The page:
Better Late Than Never
Here’s Christmas only a matter of days away, and nobody’s even started planning a Christmas program. As usual, everything’s left to the last minute!”
Perhaps you haven’t heard these remarks made in your Sunday school. Possibly weeks ago, the staff began preparing to take advantage of the one season in the year when a large part of the world stops to think about the birth of Jesus Christ.
You may also be inviting your pupils’ parents to come and hear their children recite and sing the great Christmas poems and carols of the Church. If so, you can be quite sure of a favorable response, for most parents love to see their youngsters take part in a program. Furthermore, at Christmas time, a great many folks warmly welcome an old fashioned carol sing.
A Christmas program in the Sunday school can be a great blessing to all concerned, both in the preparation and in the presentation. After all, the theme of Christmas is one of the most glorious subjects that human hearts have ever been privileged to consider: God has entered humanity through the virgin birth of His Son!
But the planning and preparing of a good program require plenty of thought and effort, and TIME, and this year, there’s precious little time in which to do anything about a Christmas program. In fact, many would say it’s hopelessly late. Well —better late than never!
True, for certain types of Christmas programs, there is insufficient time left in which to make adequate preparations. Just a few days remain between now and the 17th, 18th, or 22nd of the month — possibly some of the best dates for holding such an event at this time of the year.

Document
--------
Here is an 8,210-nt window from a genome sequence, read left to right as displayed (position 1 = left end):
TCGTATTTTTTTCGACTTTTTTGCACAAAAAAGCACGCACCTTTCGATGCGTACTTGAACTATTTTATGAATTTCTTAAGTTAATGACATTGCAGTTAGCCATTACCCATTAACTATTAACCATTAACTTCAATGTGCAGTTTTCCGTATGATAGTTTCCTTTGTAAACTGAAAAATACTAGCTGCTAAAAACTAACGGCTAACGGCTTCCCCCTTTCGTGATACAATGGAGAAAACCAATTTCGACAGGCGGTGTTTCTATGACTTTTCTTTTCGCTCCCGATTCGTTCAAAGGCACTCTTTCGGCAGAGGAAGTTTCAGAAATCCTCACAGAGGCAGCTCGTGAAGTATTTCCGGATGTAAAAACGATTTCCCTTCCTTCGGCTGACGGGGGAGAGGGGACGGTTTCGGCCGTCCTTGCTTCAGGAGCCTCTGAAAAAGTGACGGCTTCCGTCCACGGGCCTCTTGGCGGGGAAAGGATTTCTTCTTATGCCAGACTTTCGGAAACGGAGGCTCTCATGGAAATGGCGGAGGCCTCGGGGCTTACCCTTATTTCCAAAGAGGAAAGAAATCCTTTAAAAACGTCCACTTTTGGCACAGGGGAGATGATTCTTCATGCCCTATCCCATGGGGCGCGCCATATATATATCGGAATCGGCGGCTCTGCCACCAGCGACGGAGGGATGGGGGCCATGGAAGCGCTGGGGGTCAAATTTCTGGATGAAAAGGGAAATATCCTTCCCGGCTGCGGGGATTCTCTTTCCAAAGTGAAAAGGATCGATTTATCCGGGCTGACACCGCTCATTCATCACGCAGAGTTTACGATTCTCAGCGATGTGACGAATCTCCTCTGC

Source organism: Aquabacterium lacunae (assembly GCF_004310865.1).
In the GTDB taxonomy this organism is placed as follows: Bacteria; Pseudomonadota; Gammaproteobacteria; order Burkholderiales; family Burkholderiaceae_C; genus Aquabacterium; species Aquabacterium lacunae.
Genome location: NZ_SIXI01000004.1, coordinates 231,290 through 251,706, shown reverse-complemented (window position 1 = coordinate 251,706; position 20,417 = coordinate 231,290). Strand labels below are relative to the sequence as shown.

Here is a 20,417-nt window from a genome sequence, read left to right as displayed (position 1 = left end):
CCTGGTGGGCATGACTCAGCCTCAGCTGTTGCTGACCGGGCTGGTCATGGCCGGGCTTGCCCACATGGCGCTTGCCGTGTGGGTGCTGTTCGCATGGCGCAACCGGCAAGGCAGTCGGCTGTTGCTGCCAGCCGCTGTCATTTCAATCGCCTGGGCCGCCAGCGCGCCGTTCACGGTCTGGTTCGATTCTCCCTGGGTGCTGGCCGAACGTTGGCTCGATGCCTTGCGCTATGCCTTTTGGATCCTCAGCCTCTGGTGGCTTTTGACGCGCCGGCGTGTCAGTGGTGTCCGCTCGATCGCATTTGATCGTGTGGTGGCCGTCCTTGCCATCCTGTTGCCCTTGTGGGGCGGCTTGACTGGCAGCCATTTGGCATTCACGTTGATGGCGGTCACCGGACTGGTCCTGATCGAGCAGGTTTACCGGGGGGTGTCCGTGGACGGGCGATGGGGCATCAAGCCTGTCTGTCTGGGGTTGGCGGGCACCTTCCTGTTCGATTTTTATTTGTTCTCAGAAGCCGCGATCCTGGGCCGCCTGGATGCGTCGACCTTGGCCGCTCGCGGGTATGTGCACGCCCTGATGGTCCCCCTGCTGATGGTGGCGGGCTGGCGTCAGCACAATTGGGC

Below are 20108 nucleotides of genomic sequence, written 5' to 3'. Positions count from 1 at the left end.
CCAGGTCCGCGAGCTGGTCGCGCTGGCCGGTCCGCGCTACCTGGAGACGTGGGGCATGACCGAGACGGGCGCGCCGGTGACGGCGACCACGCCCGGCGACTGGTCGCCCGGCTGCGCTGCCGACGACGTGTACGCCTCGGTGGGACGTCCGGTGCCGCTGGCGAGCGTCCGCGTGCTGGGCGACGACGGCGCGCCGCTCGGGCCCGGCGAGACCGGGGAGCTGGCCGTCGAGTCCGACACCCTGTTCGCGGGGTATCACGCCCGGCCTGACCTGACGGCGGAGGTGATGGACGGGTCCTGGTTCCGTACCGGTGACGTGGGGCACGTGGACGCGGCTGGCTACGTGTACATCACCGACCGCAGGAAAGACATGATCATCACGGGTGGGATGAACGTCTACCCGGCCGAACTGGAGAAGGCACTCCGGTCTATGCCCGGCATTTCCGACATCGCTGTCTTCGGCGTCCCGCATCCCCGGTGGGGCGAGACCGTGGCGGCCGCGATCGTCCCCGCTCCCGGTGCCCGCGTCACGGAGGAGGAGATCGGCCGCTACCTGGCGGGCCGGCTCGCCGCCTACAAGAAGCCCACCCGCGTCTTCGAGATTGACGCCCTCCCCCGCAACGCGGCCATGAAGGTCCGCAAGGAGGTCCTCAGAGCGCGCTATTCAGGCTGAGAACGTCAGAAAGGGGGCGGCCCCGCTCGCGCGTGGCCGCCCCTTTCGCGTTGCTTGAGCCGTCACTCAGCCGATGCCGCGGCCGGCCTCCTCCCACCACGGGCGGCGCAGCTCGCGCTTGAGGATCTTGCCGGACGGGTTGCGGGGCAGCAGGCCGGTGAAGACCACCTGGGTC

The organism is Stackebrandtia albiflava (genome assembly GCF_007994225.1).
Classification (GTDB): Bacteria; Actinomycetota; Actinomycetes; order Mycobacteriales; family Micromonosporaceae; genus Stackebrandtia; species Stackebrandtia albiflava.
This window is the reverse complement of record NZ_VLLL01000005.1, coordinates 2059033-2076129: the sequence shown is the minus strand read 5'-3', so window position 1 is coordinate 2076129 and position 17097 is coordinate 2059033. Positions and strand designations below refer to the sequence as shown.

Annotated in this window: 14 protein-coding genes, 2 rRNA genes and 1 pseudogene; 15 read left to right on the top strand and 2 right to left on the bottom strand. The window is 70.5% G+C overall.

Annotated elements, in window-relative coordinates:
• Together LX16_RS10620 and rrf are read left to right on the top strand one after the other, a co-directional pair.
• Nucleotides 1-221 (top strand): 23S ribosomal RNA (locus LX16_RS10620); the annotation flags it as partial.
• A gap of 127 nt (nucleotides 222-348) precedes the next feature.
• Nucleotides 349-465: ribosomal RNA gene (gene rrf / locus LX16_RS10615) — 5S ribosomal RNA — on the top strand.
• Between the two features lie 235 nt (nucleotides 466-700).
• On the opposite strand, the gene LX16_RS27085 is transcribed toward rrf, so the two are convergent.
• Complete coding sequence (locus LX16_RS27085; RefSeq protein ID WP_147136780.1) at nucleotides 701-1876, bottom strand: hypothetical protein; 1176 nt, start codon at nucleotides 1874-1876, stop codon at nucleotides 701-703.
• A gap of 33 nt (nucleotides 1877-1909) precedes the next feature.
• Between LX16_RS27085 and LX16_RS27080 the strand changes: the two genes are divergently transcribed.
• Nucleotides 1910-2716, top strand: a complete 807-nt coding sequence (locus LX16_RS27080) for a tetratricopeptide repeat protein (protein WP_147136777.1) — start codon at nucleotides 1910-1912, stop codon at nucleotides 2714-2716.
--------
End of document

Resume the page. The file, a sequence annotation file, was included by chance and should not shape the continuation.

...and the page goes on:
However, for the Sunday school staff which would still like to capitalize on the opportunities provided by the season, there is still the distinct possibility of preparing an adequate and effective program if a start is made immediately.
One of the first steps in the preparations will be the mailing of invitations to the Sunday school pupils’ parents. In view of the shortage of time, a mimeographed announcement could be sent to them all, with a touch of personalization in the individual names and addresses on the envelopes.
For the sake of those who might not come to hear the message, a Christmas tract could be enclosed. If supplies have not been ordered from a distance in advance, a local bookstore might be able to meet the need from existing stocks. Failing all this, a few Bible verses about the birth of Jesus could be placed at the bottom of the invitation.
The mailed invitations will be supplemented, of course, through oral invitations given to the pupils to relay to their parents at home. In some special cases, personal telephone calls or visitation would be even more effective.
The most important part of the program will be the Bible message. This could be delivered in a variety of ways, but perhaps a different approach might be used for a change. Not just to be different, of course, but in order to constitute the message an integral part of the program itself.
It ought to be understood that the speaker should be one whom the Lord has gifted and exercised to present the Word of God to children. In fact, he should be invited to speak to the children and not to the parents. Otherwise, parents who come are liable to feel that they have been “trapped” into coming to “church” to “get preached at” — and, if you hope to see them back again, nothing could be worse than making them feel trapped.
Visual aids add greatly to any Bible message, so if the speaker is able to use flannelgraphs, large pictures, or slides, all the better.